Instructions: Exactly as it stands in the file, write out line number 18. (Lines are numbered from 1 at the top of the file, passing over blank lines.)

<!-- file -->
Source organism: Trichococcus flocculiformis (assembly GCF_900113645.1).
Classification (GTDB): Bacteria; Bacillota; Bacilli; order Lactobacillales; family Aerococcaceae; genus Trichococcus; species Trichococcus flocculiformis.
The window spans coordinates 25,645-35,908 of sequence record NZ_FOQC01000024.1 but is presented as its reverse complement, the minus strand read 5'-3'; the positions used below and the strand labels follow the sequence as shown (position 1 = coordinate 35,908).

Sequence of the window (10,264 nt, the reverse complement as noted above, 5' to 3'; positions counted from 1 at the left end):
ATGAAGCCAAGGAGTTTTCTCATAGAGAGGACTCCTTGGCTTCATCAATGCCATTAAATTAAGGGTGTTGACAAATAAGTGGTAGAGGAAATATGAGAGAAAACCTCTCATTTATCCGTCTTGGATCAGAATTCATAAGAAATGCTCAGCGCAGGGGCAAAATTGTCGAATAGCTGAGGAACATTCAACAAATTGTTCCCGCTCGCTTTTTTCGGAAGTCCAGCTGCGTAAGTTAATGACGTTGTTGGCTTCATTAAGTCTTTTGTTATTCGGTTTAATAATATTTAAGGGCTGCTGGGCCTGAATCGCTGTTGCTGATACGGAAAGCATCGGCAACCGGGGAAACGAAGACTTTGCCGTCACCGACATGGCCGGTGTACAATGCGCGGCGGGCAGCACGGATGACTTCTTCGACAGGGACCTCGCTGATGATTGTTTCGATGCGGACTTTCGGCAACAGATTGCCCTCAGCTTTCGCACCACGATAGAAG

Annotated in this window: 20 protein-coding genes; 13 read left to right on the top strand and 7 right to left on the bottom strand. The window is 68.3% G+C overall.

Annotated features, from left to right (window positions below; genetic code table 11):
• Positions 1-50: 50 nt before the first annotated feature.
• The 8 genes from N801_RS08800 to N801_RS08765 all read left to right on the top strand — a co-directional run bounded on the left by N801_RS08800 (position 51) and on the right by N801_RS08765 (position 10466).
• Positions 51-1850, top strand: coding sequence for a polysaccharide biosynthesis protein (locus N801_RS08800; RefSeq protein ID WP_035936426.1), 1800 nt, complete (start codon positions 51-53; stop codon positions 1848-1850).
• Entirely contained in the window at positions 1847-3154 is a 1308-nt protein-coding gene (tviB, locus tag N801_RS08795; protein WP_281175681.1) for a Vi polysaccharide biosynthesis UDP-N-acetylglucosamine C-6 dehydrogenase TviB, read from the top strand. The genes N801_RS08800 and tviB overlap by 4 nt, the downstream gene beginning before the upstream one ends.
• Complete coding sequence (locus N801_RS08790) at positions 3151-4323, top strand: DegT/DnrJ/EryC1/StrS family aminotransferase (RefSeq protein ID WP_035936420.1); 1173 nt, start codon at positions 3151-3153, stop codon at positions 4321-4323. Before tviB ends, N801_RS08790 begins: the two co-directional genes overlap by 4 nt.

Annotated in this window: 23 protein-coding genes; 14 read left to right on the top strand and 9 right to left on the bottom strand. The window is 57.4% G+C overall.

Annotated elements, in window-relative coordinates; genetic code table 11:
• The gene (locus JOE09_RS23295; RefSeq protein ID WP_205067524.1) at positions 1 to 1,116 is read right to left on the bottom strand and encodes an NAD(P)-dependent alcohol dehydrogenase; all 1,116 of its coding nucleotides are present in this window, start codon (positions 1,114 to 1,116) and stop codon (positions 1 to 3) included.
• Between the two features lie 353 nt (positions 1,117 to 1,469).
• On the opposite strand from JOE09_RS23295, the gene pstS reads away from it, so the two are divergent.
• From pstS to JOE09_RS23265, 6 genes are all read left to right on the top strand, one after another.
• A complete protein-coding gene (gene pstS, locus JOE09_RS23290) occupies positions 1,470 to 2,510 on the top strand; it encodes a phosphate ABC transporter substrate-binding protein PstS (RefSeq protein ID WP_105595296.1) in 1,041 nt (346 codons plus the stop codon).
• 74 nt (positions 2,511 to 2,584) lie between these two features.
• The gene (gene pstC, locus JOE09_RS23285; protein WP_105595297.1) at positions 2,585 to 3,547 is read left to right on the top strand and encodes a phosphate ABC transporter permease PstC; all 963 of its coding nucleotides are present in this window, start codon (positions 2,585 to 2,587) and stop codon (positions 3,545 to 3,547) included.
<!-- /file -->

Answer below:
• From pstS to JOE09_RS23265, 6 genes are all read left to right on the top strand, one after another.